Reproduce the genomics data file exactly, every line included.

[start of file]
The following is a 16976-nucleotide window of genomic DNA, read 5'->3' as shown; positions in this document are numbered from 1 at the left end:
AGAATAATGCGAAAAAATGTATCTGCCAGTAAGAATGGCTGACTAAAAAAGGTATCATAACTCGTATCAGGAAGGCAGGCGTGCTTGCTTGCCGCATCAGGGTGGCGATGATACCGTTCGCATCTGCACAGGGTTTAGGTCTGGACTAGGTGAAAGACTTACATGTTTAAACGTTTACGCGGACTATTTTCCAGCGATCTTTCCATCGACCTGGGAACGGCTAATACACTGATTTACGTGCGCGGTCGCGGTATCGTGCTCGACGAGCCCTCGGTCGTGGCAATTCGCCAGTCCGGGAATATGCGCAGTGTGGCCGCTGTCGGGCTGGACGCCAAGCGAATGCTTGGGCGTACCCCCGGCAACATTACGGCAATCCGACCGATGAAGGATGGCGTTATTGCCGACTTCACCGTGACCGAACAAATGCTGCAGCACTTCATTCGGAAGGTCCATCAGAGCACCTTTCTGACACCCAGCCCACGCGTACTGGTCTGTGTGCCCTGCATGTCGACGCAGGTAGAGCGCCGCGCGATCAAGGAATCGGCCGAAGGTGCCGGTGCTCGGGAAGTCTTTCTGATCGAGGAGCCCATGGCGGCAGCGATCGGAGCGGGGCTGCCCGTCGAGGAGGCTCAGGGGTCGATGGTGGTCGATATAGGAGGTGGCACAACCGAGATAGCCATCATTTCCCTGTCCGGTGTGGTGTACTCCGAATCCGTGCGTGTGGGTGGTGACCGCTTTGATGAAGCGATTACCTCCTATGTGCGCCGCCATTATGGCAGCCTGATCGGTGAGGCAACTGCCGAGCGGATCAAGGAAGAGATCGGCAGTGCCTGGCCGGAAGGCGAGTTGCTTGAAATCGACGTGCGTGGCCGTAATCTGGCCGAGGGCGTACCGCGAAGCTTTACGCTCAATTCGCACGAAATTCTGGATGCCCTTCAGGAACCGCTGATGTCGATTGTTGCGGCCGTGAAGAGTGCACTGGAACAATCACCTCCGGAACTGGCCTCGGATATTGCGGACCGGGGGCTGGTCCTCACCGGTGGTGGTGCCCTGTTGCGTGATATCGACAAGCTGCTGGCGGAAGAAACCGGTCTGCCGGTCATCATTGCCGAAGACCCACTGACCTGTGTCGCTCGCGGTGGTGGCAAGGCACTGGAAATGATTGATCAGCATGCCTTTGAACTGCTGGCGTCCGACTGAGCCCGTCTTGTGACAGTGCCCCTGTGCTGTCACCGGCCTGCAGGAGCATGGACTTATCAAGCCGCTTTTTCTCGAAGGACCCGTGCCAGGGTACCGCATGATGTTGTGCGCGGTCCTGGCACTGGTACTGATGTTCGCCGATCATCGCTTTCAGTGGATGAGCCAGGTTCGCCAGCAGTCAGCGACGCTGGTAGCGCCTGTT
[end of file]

The following is a 16976-nucleotide window of genomic DNA, read 5'->3' as shown; positions in this document are numbered from 1 at the left end:
AGAATAATGCGAAAAAATGTATCTGCCAGTAAGAATGGCTGACTAAAAAAGGTATCATAACTCGTATCAGGAAGGCAGGCGTGCTTGCTTGCCGCATCAGGGTGGCGATGATACCGTTCGCATCTGCACAGGGTTTAGGTCTGGACTAGGTGAAAGACTTACATGTTTAAACGTTTACGCGGACTATTTTCCAGCGATCTTTCCATCGACCTGGGAACGGCTAATACACTGATTTACGTGCGCGGTCGCGGTATCGTGCTCGACGAGCCCTCGGTCGTGGCAATTCGCCAGTCCGGGAATATGCGCAGTGTGGCCGCTGTCGGGCTGGACGCCAAGCGAATGCTTGGGCGTACCCCCGGCAACATTACGGCAATCCGACCGATGAAGGATGGCGTTATTGCCGACTTCACCGTGACCGAACAAATGCTGCAGCACTTCATTCGGAAGGTCCATCAGAGCACCTTTCTGACACCCAGCCCACGCGTACTGGTCTGTGTGCCCTGCATGTCGACGCAGGTAGAGCGCCGCGCGATCAAGGAATCGGCCGAAGGTGCCGGTGCTCGGGAAGTCTTTCTGATCGAGGAGCCCATGGCGGCAGCGATCGGAGCGGGGCTGCCCGTCGAGGAGGCTCAGGGGTCGATGGTGGTCGATATAGGAGGTGGCACAACCGAGATAGCCATCATTTCCCTGTCCGGTGTGGTGTACTCCGAATCCGTGCGTGTGGGTGGTGACCGCTTTGATGAAGCGATTACCTCCTATGTGCGCCGCCATTATGGCAGCCTGATCGGTGAGGCAACTGCCGAGCGGATCAAGGAAGAGATCGGCAGTGCCTGGCCGGAAGGCGAGTTGCTTGAAATCGACGTGCGTGGCCGTAATCTGGCCGAGGGCGTACCGCGAAGCTTTACGCTCAATTCGCACGAAATTCTGGATGCCCTTCAGGAACCGCTGATGTCGATTGTTGCGGCCGTGAAGAGTGCACTGGAACAATCACCTCCGGAACTGGCCTCGGATATTGCGGACCGGGGGCTGGTCCTCACCGGTGGTGGTGCCCTGTTGCGTGATATCGACAAGCTGCTGGCGGAAGAAACCGGTCTGCCGGTCATCATTGCCGAAGACCCACTGACCTGTGTCGCTCGCGGTGGTGGCAAGGCACTGGAAATGATTGATCAGCATGCCTTTGAACTGCTGGCGTCCGACTGAGCCCGTCTTGTGACAGTGCCCCTGTGCTGTCACCGGCCTGCAGGAGCATGGACTTATCAAGCCGCTTTTTCTCGAAGGACCCGTGCCAGGGTACCGCATGATGTTGTGCGCGGTCCTGGCACTGGTACTGATGTTCGCCGATCATCGCTTTCAGTGGATGAGCCAGGTTCGCCAGCAGTCAGCGACGCTGGTAGCGCCTGTT